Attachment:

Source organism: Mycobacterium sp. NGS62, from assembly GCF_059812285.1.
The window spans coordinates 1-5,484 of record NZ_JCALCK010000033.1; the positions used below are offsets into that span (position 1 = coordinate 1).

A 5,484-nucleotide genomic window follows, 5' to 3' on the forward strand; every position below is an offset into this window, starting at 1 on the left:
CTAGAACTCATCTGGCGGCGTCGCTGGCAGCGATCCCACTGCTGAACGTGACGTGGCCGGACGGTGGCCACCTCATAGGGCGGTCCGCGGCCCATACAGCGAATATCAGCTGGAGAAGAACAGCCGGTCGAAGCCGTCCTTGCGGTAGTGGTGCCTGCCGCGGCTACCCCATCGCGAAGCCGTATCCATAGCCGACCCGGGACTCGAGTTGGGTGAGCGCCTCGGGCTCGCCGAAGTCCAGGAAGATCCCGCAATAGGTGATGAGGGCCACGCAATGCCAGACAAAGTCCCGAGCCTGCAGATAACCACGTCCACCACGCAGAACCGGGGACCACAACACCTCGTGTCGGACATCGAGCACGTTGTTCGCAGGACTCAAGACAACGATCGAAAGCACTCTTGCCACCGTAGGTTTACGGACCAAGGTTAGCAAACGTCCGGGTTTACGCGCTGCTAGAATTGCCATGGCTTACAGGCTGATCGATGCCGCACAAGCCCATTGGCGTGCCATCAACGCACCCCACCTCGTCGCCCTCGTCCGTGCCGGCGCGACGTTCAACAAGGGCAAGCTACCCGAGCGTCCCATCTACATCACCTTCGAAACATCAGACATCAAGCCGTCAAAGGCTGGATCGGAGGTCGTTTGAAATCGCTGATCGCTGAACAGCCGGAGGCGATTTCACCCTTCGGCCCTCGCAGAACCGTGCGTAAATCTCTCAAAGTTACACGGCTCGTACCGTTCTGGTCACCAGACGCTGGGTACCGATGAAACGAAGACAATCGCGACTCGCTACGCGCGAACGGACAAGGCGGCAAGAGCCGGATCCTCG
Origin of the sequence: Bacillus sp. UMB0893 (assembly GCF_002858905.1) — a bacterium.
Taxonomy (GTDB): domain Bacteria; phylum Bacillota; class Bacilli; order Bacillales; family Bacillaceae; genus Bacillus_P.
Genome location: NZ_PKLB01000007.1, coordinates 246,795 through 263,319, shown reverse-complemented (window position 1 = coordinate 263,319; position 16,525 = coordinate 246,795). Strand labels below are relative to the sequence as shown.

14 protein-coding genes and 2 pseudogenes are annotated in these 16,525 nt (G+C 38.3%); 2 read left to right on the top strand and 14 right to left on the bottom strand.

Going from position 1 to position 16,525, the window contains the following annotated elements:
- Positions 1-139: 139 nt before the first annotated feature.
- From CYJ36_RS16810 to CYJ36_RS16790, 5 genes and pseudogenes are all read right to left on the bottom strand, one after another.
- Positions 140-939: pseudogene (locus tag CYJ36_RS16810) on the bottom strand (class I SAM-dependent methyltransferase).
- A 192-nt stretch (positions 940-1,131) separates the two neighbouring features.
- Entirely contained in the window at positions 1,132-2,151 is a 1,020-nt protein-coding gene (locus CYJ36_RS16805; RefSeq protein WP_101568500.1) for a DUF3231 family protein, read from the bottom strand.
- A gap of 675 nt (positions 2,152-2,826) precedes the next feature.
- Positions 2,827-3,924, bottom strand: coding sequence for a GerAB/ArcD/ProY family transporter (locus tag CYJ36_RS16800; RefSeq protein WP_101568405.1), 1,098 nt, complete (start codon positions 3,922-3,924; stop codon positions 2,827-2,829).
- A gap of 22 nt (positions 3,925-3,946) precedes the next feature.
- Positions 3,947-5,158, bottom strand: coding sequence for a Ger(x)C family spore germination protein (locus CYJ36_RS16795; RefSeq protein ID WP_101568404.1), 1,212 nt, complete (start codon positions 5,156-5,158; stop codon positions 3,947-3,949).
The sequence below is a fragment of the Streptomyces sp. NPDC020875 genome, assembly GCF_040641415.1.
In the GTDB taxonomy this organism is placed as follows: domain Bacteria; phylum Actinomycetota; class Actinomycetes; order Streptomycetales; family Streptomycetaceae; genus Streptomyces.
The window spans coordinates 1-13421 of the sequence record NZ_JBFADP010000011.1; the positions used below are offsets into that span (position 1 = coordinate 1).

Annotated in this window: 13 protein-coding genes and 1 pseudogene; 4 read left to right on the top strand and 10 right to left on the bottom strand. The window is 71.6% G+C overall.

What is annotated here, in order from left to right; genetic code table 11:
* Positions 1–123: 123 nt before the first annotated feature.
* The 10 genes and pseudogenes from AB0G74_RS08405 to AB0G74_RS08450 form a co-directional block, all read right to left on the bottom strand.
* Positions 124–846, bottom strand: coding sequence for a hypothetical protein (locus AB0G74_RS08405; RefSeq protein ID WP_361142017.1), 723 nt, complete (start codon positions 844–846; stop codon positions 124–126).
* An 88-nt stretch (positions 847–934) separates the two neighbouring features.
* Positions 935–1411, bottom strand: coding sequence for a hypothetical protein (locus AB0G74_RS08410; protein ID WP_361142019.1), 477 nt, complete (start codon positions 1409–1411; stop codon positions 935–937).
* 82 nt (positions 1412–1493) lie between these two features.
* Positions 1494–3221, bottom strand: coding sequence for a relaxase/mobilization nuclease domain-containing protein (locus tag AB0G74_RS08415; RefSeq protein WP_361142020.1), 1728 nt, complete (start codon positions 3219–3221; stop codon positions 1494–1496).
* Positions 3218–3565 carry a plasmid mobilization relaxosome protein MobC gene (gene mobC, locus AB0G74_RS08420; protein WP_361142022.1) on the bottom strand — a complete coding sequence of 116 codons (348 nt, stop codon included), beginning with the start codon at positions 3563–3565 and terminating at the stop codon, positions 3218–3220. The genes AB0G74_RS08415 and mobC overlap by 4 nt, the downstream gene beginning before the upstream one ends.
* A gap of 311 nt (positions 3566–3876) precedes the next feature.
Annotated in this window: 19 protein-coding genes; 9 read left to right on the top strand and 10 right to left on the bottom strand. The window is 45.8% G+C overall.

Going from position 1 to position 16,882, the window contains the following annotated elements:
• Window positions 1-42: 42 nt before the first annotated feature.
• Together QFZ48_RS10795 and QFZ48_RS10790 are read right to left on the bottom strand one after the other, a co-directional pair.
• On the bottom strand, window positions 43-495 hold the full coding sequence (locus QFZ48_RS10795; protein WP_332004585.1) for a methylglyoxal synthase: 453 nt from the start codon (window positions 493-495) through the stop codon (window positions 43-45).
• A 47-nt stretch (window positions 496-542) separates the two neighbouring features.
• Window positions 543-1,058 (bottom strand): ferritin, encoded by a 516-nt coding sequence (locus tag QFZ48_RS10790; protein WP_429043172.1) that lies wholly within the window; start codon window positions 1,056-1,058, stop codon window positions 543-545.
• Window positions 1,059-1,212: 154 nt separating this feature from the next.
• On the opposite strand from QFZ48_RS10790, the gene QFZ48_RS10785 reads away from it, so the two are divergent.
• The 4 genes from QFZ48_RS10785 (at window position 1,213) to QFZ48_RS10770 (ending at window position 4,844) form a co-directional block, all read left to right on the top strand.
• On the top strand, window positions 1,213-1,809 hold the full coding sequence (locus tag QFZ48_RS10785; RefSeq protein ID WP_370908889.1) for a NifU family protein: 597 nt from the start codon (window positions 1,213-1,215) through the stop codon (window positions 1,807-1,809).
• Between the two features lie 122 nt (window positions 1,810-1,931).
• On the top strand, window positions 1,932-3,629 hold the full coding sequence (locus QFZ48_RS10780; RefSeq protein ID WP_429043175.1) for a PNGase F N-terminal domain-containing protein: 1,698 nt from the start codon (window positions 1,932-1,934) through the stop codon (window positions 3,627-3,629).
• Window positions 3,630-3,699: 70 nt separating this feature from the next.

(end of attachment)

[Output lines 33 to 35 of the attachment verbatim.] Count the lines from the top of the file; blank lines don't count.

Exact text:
Annotated in this window: 19 protein-coding genes; 9 read left to right on the top strand and 10 right to left on the bottom strand. The window is 45.8% G+C overall.

Going from position 1 to position 16,882, the window contains the following annotated elements:
• Window positions 1-42: 42 nt before the first annotated feature.